All my annoyances came together in the climactic battle. The scene that takes place in a forest in the novel is re-positioned on a crag so now trees can crash into each other until one (populated, of course, by all the protagonists who have just leaped from tree to tree!) hangs over the edge. Azog the already dead arrives to kill Thorin and then we don’t even get the satisfaction of having the mini-villain killed. The whole climax was a lot of sound and fury signifying nothing. At least there were giant eagles though.

I suppose this all makes it sound like I hated the film but I didn’t. Much of it was enjoyable and if you are not a lifelong Tolkien nerd like me, you won’t really give a shit whether it’s Azog or Bolg in the Battle of Five Armies. I will say I thought the riddle sequence with Bilbo and Gollum was terrific. And man, Gollum technology has advanced a lot in 10 years. I must note though that Jackson and his writers do in fact make Bilbo a thief. In the novel, he finds the ring by accident while stumbling around in the dark. In the movie, he sees Gollum drop it and then picks it up. This actually gives Gollum a moral leg to stand on, which he certainly did not have in the books.

In the end The Hobbit is a good fantasy film, certainly better than the shit we endured in the 80s. I just think the choice, conscious or not, to pattern it on Fellowship of the Ring was a mistake. Now granted, I haven’t seen parts two and three. Seeing the trilogy in its totality may change my mind. Right now, I can’t see why certain things were done to the story but maybe that’ll be made clearer in the next two.

That’s my basic review. Now I’m just going to toss out a few nitpicks that only the hardcore Tolkien fans will have any interest in. You can stop reading now if you want; I won’t be offended!

  • From the moment Balin came I screen I thought he looked too old. This is the dwarf who’s going to lead the Moria expedition decades later. In the novel Thorin is actually older than him. You would not guess that in the film.
  • Elrond going on an orc hunting expedition? Sorry, but no. That’s the sort of thing his sons Elladan and Elrohir do.
  • Glamdring and Orcrist also glow blue blue when orcs are near but did not in the movie.
  • Radagast is not described in great detail by Tolkien, so the film’s depiction of him isn’t wrong per se. The wacky factor was amped way up though.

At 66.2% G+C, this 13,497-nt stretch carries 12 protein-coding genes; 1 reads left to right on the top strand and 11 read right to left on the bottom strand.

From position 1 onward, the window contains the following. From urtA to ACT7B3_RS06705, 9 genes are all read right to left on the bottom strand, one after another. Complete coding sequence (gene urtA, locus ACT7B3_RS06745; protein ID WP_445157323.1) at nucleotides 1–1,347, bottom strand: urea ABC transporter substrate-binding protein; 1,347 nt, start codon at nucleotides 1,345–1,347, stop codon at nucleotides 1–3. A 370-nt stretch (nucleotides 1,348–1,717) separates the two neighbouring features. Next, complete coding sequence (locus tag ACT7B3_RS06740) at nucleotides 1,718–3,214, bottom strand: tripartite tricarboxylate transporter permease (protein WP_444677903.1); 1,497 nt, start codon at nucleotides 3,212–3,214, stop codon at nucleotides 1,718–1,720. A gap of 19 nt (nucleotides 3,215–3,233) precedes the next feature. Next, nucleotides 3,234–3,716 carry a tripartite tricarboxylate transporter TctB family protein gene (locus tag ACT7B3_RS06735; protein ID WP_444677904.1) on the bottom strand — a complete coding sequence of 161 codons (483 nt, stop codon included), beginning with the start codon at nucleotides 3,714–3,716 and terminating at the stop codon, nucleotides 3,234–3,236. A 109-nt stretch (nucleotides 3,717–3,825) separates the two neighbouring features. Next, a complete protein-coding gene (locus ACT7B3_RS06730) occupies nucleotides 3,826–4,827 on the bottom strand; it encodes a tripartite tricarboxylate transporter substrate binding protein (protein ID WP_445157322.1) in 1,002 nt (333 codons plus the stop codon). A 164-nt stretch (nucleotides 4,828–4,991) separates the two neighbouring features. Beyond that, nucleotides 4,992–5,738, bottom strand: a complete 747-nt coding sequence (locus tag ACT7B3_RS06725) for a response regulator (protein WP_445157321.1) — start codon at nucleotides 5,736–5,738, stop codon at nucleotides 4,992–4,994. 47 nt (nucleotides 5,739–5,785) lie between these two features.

4 thoughts on “The Hobbit: An Unexpected Review

  1. I totally agree with this, Chris. Lots of mixed feelings but a good enough time.

    One minor correction – the fifteen birds in five fur trees fight sequence doesn’t take place in Mirkwood – it’s still on the slopes or near the Misty Mountains, pretty much right outside the goblin gate. Because remember, they go to Beorn’s place next and hear about how dangerous Mirkwood is, and then head on in without Gandalf.

    I personally missed the talking animals. I mean, I liked that the wolves were this own, separate intelligent group that the company stumbles upon and then the wolves team up with the goblins. Likewise, no talking eagles. Presumably Beorn’s house won’t have animals standing on their hind legs serving food.

    I totally get why Jackson didn’t do that stuff – it’s much more fairy tale than his take on middle earth. But I liked the idea of the different animal species as their own cultures – spiders too.

  2. Regarding the second bullet point — it seems pretty clear that in movie-land there is no Elladan or Elrohir. Given that Arwin takes Elrohir’s role in the movie of the Fellowship it would have been cool to see HER out on an orc-hunting expedition… but within the bounds of what had already been defined, I feel like Elrond was the next best choice.

  3. Chris, I also saw the movie. As a lifelong Tolkien nerd I was almost offended by this movie. Like you I found many of the departures from the story unnecessary and added little to understanding the book. In fact, if anything, they made a simple children’s tale much less comprehensible to . . . children. Jackson did a great job with the special effects-I actually thought the stone giants were kinda nifty. I’m sure I will see the other movies, but truly I was on the edge of walking out on this one. Though I admire his effort, I feel we’re creating the Middle Earth of JRR Tolkien and the Middle Earth of Peter Jackson. They share many elements, but they’re not quite the same. With young people reading less and less, which will be the version they remember?

  4. Glamdring didn’t glow in Fellowship, either, so it is consistent that it didn’t here. IIRC, they said they wanted to make that ability unique to Sting, and simplify the special effects. I think Glamdring got used more than Sting, after all.

Leave a Reply

Your email address will not be published. Required fields are marked *